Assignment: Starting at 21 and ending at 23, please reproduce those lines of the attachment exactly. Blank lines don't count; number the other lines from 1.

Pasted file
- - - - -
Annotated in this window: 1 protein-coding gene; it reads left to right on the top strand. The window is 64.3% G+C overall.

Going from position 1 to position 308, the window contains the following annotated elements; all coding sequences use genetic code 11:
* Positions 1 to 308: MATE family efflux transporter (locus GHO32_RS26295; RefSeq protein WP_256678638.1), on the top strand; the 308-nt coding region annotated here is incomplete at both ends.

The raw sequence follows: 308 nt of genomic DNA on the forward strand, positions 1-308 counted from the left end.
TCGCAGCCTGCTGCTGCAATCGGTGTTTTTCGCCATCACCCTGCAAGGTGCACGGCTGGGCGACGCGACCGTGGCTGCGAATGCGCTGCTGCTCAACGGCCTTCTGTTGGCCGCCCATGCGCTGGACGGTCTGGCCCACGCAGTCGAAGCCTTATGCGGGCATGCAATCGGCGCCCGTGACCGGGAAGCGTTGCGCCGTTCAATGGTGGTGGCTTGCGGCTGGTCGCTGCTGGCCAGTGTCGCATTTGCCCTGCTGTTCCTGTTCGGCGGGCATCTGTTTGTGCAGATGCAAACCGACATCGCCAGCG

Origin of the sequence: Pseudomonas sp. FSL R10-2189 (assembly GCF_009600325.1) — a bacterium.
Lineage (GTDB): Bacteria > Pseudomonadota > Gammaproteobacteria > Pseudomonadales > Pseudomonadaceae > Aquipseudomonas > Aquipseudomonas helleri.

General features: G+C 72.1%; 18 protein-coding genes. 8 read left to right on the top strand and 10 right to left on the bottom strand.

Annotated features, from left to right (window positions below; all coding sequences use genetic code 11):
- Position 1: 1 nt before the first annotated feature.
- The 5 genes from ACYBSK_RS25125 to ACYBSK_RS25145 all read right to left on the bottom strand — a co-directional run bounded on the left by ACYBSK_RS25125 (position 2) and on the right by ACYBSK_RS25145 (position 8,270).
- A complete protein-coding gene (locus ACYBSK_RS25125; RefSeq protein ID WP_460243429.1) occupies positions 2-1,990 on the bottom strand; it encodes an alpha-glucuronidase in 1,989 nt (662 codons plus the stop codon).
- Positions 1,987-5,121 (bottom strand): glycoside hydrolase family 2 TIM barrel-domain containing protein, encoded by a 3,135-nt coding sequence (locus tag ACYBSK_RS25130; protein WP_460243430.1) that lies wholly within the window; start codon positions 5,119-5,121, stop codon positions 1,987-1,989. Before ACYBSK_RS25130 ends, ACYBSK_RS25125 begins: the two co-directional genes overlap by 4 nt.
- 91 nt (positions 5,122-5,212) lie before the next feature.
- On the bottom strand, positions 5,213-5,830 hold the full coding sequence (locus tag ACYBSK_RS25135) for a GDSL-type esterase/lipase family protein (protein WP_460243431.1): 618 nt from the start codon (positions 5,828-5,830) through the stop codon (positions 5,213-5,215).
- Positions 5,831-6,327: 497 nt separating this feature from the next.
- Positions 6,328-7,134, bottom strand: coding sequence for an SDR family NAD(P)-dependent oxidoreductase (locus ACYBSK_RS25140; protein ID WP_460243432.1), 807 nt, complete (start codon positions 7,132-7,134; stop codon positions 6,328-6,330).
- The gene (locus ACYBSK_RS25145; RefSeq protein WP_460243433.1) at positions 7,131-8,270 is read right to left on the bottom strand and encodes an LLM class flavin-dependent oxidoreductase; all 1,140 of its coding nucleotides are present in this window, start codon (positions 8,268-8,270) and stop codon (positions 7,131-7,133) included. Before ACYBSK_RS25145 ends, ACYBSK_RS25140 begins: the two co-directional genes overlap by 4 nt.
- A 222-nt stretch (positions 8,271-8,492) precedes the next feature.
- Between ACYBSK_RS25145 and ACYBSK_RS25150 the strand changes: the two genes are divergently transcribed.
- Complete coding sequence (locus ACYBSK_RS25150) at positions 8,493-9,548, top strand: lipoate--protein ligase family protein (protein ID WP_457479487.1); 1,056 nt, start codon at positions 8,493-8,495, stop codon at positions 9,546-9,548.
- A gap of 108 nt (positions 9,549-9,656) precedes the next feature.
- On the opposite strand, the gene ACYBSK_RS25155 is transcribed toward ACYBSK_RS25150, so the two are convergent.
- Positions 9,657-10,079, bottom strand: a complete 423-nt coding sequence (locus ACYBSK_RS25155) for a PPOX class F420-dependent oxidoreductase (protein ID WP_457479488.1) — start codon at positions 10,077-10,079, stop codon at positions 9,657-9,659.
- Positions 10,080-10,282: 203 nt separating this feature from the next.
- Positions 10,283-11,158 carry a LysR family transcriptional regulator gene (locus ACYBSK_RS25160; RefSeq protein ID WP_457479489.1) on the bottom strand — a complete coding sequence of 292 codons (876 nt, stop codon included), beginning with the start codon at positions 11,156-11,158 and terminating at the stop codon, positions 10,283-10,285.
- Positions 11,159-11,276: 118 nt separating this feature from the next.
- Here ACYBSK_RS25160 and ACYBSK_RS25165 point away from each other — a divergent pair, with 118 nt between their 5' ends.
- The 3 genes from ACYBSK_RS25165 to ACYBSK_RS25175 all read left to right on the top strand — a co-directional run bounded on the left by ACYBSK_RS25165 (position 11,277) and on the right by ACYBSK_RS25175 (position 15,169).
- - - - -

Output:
- Complete coding sequence (locus ACYBSK_RS25150) at positions 8,493-9,548, top strand: lipoate--protein ligase family protein (protein ID WP_457479487.1); 1,056 nt, start codon at positions 8,493-8,495, stop codon at positions 9,546-9,548.
- A gap of 108 nt (positions 9,549-9,656) precedes the next feature.
- On the opposite strand, the gene ACYBSK_RS25155 is transcribed toward ACYBSK_RS25150, so the two are convergent.